“We will not hesitate to conduct temporary operations if needed to foster trading in the federal funds market at rates within the target range,” Powell said.

“As we indicated in our March statement on balance sheet normalization, at some point, we will begin increasing our securities holdings to maintain an appropriate level of reserves,” he added. “That time is now upon us.”

Well, maybe not right now.

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The NEW logo for The Federal Reserve.

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Alarm! VIX Futures Curve Inverts As Dow Drops >500 Points (Tech Stocks Hammered)

It’s NOT always sunny in financial markets.

Today, the Dow dropped >500 points (2%) as of 12:2pm EST. Europe is even worse with the FTSE 100 down 3.23%.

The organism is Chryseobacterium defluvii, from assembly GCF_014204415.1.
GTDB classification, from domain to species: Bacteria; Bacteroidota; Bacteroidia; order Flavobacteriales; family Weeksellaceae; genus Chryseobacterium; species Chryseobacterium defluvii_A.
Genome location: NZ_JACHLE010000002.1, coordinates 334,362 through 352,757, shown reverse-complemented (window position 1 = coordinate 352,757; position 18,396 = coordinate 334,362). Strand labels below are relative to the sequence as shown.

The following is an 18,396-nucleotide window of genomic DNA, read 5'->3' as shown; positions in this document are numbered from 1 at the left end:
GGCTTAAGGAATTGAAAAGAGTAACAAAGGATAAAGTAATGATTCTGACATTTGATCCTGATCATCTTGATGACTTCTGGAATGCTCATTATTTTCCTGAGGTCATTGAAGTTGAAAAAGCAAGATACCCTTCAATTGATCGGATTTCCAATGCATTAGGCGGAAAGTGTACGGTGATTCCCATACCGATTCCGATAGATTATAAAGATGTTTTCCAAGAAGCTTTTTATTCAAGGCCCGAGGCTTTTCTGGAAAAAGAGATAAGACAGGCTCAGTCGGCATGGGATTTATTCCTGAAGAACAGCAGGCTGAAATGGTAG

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Meanwhile, the VIX futures curve has inverted!

(Bloomberg) — The front of the VIX futures curve has inverted, pointing to acute concern about the near-term outlook for a stock market that’s come under considerable pressure the last two days.

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Some traders use a VIX curve inversion as a “take cover” signal, noting that would have helped avoid much of the damage associated with risk routs in Q4 2018, during the February 2018 Volmageddon, and amid the August 2015 devaluation of the yuan. On the other hand, it’s also produced numerous false positives. For instance, the Aug. 5 inversion on a closing basis also marked an intermediate bottom for the S&P 500.

For investors in long/short volatility exchange-traded products, this is when the term structure starts to act as a headwind or tailwind for performance.

Tech stocks are getting blasted (Microsoft, Apple, Cisco, Intel).

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Green man strikes again!